Staying with the “it’s summer - keep it short” theme, here’s something from Airbnb Co-founder Brian Chesky. It's an excerpt from a letter he wrote to the Airbnb team a few years ago.
Here’s a link to the entire letter if you’re interested. (F-bomb alert: Don't click the link or read below if you're allergic to F-bombs.)
“Culture is a thousand things, a thousand times. It’s living the core values when you hire; when you write an email; when you are working on a project; when you are walking in the hall. We have the power, by living the values, to build the culture. We also have the power, by breaking the values, to fuck up the culture. Each one of us has this opportunity, this burden.
Why is culture so important to a business? Here is a simple way to frame it. The stronger the culture, the less corporate process a company needs. When the culture is strong, you can trust everyone to do the right thing. People can be independent and autonomous. They can be entrepreneurial. And if we have a company that is entrepreneurial in spirit, we will be able to take our next “(wo)man on the moon” leap. Ever notice how families or tribes don’t require much process? That is because there is such a strong trust and culture that it supersedes any process. In organizations (or even in a society) where culture is weak, you need an abundance of heavy, precise rules and processes.”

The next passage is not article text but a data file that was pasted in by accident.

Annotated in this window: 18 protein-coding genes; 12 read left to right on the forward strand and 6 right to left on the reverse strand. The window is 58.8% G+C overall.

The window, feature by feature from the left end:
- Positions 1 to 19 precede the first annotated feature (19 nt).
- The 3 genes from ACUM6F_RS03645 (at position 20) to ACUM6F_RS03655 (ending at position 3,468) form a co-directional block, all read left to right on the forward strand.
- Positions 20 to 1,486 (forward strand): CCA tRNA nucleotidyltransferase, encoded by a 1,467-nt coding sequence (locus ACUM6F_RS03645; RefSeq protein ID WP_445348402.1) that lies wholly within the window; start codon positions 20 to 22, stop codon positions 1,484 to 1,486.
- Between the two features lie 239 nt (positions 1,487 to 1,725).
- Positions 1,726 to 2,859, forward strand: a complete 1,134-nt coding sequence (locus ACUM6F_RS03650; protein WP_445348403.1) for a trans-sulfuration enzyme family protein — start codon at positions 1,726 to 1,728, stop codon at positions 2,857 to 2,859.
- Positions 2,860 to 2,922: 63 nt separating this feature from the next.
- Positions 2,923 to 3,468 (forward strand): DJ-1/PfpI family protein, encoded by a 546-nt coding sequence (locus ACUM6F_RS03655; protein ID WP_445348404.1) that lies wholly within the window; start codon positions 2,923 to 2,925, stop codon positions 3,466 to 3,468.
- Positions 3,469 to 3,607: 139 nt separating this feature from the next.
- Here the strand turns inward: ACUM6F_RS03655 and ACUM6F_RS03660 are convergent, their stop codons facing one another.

It’s my observation that the larger your business gets, the weaker the culture tends to get. And, as predicted by Chesky, rules start multiplying like rabbits. Which further erodes the culture. Which necessitates more rules. Which further erodes the culture...
You get the point.
This is exactly how and why billion dollar behemoths tend to be rules-laden life-sucking sloths.
So yes, your growing business needs rules, but think long and hard before you give life to yet another one. They each carry a cost that’s hard to see and measure in the present - but you’ll eventually feel their collective weight sitting on your chest. As you lay there dreaming of your unlikely exit plan.
Don’t let this happen to your growing business. Double down on your culture!